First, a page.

Space debris poses a threat to both satellites and future space missions. The littering of space with defunct satellites and old rockets has accelerated dramatically these last years, mainly due to space launches from the private sector, above all Elon Musk’s Starlink project. Experts warn that soon a chain reaction could unfold, where fragments from collisions make parts of Earth’s orbit dangerous to use. With the help of interactive storytelling and an exclusive data analysis, our project shows how big the problem already is, while also describing what is at stake and what could be done to improve the situation.
For the first time, we are making the entire extent of the space debris problem visible with this project. Comparable projects often only show actual satellites and not even the smallest pieces of space debris that have been created by collisions, for example. We therefore turned to the European Space Agency (ESA) and obtained the data set that ESA itself uses to produce its forecasts. It contains all space debris collisions of the past, as well as sophisticated simulations for the time evolution of the debris cloud.
For the transformation of Kepler to Euclidean coordinates, we used a slightly modified version of the ESA tools Orekit and Orekit Labs (for python bindings). Moreover, we developed a simple physical model for debris particles (ignoring e.g. atmospheric friction) in Orekit to simulate the particle orbits for short time spans. This was necessary to classify the particles according to their orbit types (GEO, LEO, and so on). Since the dataset contained several million rows, we additionally experimented for visualization with an aggregation of particles to a cubic space grid (density) using a self developed search algorithm.
For the representation of the collision, we used 3D models that corresponded to the actual satellites of the 2009 crash. The representation of the Earth in Lower Earth Orbit was realized using an HDRI file. The moving particles showing the distribution of the scrap metal were simulated using X-Particles. For the static satellites and scrap parts we placed light points at the correct position data of the satellites. Detailed 3D models and especially visualizations with hundreds of thousands of points, as used in this project, are much too large to download, let alone animate performantly on cell phones. Therefore, we rendered the data directly into the animation software Cinema 4D and Redshift. This video in turn was then saved in many thousands of frames and displayed on scroll events. This turned out to be the smoothest playback method – especially on older, less powerful smartphone devices.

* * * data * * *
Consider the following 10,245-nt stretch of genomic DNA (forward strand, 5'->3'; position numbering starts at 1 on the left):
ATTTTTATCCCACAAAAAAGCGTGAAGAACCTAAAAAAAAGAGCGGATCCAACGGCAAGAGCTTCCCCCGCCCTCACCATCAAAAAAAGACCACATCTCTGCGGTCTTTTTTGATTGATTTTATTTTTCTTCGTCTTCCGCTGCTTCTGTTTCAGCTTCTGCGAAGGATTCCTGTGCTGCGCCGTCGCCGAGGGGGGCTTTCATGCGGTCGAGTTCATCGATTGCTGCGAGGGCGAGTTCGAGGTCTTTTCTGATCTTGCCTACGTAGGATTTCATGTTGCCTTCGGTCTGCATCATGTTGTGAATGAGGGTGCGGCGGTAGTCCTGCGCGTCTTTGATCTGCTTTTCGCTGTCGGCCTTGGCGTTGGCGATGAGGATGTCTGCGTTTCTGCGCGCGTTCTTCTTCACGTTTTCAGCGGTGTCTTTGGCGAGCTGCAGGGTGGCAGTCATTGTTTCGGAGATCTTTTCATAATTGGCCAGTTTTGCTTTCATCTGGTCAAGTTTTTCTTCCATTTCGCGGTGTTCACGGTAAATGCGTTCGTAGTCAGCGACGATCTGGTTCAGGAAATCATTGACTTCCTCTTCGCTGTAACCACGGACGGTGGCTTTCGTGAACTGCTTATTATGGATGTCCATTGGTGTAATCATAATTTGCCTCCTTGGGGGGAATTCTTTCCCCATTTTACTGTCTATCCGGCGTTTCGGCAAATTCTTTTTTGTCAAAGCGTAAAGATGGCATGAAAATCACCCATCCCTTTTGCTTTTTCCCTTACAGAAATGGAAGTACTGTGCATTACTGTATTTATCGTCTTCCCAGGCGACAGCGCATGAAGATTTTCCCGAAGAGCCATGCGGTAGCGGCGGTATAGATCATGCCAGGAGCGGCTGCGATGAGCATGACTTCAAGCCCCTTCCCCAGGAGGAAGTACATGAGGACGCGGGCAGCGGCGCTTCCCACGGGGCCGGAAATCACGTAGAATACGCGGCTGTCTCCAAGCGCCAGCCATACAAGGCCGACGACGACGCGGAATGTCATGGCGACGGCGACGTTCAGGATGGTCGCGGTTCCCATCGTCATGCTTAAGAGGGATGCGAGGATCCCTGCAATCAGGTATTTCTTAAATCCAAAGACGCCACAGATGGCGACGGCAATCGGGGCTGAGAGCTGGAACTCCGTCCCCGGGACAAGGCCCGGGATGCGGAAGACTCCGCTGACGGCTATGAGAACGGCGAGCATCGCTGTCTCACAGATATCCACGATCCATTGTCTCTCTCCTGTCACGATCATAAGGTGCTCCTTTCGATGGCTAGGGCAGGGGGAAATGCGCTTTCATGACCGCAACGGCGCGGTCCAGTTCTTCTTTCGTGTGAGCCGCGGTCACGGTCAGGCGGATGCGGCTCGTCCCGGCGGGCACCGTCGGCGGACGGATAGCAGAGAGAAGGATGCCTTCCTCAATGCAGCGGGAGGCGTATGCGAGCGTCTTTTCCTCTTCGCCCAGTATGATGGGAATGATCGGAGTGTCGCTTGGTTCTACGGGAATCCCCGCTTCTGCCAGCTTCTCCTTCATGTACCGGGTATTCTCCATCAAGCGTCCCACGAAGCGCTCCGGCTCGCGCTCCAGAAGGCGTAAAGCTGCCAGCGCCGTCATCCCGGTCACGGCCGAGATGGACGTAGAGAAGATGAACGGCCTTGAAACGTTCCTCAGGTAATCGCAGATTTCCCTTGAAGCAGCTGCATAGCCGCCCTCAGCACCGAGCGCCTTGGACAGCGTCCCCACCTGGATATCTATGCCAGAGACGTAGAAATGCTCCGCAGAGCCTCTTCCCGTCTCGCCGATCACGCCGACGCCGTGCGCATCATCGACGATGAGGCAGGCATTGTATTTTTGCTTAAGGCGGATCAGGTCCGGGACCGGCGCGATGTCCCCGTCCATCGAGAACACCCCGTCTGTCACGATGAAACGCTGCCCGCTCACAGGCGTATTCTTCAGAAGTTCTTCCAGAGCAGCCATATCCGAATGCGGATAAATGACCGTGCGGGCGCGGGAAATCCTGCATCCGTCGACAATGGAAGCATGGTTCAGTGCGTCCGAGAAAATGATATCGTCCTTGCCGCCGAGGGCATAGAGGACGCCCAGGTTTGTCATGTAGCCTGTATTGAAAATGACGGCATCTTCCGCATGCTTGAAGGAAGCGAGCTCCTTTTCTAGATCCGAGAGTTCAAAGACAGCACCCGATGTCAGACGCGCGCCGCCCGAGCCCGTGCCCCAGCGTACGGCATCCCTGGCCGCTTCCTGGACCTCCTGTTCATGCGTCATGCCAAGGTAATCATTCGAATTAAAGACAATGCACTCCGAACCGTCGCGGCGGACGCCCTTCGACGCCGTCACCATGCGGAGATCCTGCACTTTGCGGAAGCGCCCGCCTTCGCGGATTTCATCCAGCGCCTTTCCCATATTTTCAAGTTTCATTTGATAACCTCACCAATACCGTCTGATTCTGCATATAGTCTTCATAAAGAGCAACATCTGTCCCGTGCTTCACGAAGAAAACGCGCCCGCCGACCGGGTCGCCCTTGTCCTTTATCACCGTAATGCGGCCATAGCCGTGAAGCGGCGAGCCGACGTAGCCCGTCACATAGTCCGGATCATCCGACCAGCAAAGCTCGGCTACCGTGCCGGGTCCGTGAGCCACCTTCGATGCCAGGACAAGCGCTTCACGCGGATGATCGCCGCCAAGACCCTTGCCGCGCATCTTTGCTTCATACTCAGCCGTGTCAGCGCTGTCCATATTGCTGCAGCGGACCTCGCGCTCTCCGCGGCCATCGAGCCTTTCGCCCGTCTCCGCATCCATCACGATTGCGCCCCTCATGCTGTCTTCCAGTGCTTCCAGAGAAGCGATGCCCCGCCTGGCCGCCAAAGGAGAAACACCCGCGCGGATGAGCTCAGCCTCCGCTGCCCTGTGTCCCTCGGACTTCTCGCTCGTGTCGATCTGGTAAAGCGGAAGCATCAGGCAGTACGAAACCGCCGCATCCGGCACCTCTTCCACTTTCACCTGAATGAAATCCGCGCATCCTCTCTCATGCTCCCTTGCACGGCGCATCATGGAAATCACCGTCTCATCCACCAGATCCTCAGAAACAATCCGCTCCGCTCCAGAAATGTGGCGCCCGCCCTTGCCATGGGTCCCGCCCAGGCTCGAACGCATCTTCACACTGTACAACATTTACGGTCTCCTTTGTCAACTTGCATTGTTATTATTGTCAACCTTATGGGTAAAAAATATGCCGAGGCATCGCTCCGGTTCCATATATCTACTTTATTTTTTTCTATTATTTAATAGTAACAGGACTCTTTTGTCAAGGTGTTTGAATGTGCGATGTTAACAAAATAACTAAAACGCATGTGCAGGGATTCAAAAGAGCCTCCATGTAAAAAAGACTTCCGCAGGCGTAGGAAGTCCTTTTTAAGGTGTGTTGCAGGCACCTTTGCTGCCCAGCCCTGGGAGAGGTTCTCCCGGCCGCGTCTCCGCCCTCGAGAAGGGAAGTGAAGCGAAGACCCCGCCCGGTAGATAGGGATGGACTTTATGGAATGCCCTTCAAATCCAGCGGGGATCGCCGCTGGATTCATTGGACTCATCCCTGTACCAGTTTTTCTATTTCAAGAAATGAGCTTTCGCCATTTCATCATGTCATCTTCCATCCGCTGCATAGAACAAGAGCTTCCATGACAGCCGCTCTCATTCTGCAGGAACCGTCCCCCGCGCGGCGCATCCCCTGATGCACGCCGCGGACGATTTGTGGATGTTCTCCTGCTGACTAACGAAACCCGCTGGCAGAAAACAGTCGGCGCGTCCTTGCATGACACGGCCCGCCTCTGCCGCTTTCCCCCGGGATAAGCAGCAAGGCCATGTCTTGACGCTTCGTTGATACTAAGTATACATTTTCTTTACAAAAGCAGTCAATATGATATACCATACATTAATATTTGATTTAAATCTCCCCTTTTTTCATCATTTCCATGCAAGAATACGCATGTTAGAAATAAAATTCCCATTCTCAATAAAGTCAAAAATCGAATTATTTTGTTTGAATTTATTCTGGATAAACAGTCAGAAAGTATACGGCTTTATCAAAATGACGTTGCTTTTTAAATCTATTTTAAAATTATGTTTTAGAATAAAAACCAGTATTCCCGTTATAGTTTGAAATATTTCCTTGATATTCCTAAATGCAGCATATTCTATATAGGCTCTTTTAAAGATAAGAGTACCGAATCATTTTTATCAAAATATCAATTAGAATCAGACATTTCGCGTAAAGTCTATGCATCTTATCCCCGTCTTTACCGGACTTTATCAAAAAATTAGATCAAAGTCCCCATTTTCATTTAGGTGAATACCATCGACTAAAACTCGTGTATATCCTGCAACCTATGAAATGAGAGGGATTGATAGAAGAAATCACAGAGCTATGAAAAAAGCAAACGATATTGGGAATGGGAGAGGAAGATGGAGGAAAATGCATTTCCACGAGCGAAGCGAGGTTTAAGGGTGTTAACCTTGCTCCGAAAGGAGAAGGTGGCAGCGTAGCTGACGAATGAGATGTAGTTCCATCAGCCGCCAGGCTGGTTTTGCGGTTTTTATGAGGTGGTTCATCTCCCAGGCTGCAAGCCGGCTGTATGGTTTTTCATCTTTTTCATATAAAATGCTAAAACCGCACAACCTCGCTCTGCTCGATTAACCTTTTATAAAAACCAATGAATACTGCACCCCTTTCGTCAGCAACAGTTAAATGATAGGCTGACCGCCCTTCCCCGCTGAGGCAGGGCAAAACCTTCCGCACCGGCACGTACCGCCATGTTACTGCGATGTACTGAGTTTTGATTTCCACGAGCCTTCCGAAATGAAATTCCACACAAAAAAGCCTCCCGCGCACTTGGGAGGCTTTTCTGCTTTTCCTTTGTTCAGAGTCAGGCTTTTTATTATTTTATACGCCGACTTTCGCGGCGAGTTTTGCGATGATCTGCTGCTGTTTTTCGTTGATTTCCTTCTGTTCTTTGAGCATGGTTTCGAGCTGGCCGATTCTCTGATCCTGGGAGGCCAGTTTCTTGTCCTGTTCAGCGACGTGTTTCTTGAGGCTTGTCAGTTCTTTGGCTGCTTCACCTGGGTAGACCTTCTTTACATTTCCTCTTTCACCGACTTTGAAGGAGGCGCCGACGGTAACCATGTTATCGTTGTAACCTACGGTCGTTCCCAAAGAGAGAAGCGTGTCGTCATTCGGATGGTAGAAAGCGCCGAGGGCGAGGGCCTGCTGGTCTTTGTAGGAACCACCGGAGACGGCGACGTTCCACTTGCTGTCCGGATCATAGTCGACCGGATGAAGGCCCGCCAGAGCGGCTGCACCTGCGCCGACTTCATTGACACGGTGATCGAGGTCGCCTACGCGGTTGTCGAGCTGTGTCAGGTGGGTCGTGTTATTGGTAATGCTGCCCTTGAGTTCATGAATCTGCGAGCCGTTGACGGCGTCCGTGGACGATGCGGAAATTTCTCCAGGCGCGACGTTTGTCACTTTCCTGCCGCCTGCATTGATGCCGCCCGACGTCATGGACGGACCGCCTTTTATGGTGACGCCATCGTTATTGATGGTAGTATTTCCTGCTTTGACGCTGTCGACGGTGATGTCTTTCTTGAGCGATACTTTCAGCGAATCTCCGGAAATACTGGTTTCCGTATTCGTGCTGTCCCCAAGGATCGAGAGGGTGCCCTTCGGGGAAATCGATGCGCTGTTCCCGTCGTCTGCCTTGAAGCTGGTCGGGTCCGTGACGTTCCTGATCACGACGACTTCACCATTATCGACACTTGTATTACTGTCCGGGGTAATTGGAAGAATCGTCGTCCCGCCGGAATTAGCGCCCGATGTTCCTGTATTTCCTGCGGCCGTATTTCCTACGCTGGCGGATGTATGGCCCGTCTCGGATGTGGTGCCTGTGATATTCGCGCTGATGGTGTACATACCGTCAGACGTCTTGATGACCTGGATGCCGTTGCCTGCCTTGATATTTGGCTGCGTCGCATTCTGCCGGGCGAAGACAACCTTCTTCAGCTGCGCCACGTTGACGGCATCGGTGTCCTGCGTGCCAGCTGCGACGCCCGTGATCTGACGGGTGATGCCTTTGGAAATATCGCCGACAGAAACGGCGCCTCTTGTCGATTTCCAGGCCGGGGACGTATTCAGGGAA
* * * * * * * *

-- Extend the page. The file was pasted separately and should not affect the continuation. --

Context about the project:
The data is more accurate and complete than many publicly available catalogs of space debris, which often include positions only for objects that can be tracked by radar. However, this is not possible for debris less than ten centimeters in diameter. Here, only simulations of past collisions and explosions can estimate how much debris was created in each case and how it has spread in orbit over time. Esa uses a model called Master (Meteroid And Space Debris Terrestrial Environment Reference) for this purpose. In the dataset we used, more than 500 space debris events from the past were tracked and combined with data from measuring stations, according to Esa. The computational effort for this is considerable, but in the end a fairly accurate picture of the space debris situation emerges.
When working with large datasets it might be useful to have mathematical and computer science knowledge in the team, as we at ZEIT ONLINE do.
What can other journalists learn from this project?
A topic is more nuanced than you might think at first glance, which can pose challenges when showing a visualization of your data. Many media reports about space debris paint a sort or caricature of the problem: A cloud of debris so thick that no rocket can pass through it anymore. In fact, this will probably never happen, as space is really really big. Still, debris is a problem, but more in the sense that it increases the risk from negligible to noticeable: Over time, more and more satellites (and space stations) will be hit by debris, causing them to fail, making spaceflight more expensive and unreliable.
To the broad public, however, this will probably only become noticeable in a few decades, the experts we interviewed emphasized, while preventive action is required today. The problem is therefore reminiscent of climate change: We have to change our course of action now in order to avoid severe problems in the future.
This was a challenge when developing the visualization of the junk cloud we show in the first part of the story. We wanted it to a) give the right impression while b) still creating a strong visual effect. In the end, we decided to show just those objects from our data set that surpass a specific size, while discussing the balance between alarmism and the long winded nature of the problem openly our story.